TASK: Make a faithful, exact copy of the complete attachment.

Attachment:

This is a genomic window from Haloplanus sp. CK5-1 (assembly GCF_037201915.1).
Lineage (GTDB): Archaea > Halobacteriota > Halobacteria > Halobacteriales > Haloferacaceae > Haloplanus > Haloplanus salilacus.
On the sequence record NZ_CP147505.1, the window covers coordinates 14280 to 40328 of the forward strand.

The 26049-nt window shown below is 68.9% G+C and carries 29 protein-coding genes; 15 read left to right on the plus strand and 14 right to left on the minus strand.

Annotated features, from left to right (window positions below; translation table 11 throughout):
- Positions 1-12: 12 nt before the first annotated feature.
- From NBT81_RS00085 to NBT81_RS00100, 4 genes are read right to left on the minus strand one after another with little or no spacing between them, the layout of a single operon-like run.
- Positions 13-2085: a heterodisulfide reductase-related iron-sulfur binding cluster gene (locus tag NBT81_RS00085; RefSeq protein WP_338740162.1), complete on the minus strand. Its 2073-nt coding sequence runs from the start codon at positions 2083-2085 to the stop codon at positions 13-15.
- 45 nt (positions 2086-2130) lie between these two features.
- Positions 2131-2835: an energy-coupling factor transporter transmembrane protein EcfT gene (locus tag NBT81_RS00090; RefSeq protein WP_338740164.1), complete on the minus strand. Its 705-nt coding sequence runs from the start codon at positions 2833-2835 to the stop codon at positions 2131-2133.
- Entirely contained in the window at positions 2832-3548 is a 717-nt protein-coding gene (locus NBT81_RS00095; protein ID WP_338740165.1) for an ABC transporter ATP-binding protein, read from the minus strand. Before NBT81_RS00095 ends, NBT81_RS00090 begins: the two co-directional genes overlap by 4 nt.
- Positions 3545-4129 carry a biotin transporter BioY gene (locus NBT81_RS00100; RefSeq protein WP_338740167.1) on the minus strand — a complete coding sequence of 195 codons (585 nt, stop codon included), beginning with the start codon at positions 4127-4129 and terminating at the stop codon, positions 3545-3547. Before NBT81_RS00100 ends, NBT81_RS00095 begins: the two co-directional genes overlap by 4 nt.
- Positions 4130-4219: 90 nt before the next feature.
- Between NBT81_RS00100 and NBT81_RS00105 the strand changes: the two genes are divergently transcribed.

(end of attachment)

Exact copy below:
This is a genomic window from Haloplanus sp. CK5-1 (assembly GCF_037201915.1).
Lineage (GTDB): Archaea > Halobacteriota > Halobacteria > Halobacteriales > Haloferacaceae > Haloplanus > Haloplanus salilacus.
On the sequence record NZ_CP147505.1, the window covers coordinates 14280 to 40328 of the forward strand.

The 26049-nt window shown below is 68.9% G+C and carries 29 protein-coding genes; 15 read left to right on the plus strand and 14 right to left on the minus strand.

Annotated features, from left to right (window positions below; translation table 11 throughout):
- Positions 1-12: 12 nt before the first annotated feature.
- From NBT81_RS00085 to NBT81_RS00100, 4 genes are read right to left on the minus strand one after another with little or no spacing between them, the layout of a single operon-like run.
- Positions 13-2085: a heterodisulfide reductase-related iron-sulfur binding cluster gene (locus tag NBT81_RS00085; RefSeq protein WP_338740162.1), complete on the minus strand. Its 2073-nt coding sequence runs from the start codon at positions 2083-2085 to the stop codon at positions 13-15.
- 45 nt (positions 2086-2130) lie between these two features.
- Positions 2131-2835: an energy-coupling factor transporter transmembrane protein EcfT gene (locus tag NBT81_RS00090; RefSeq protein WP_338740164.1), complete on the minus strand. Its 705-nt coding sequence runs from the start codon at positions 2833-2835 to the stop codon at positions 2131-2133.
- Entirely contained in the window at positions 2832-3548 is a 717-nt protein-coding gene (locus NBT81_RS00095; protein ID WP_338740165.1) for an ABC transporter ATP-binding protein, read from the minus strand. Before NBT81_RS00095 ends, NBT81_RS00090 begins: the two co-directional genes overlap by 4 nt.
- Positions 3545-4129 carry a biotin transporter BioY gene (locus NBT81_RS00100; RefSeq protein WP_338740167.1) on the minus strand — a complete coding sequence of 195 codons (585 nt, stop codon included), beginning with the start codon at positions 4127-4129 and terminating at the stop codon, positions 3545-3547. Before NBT81_RS00100 ends, NBT81_RS00095 begins: the two co-directional genes overlap by 4 nt.
- Positions 4130-4219: 90 nt before the next feature.
- Between NBT81_RS00100 and NBT81_RS00105 the strand changes: the two genes are divergently transcribed.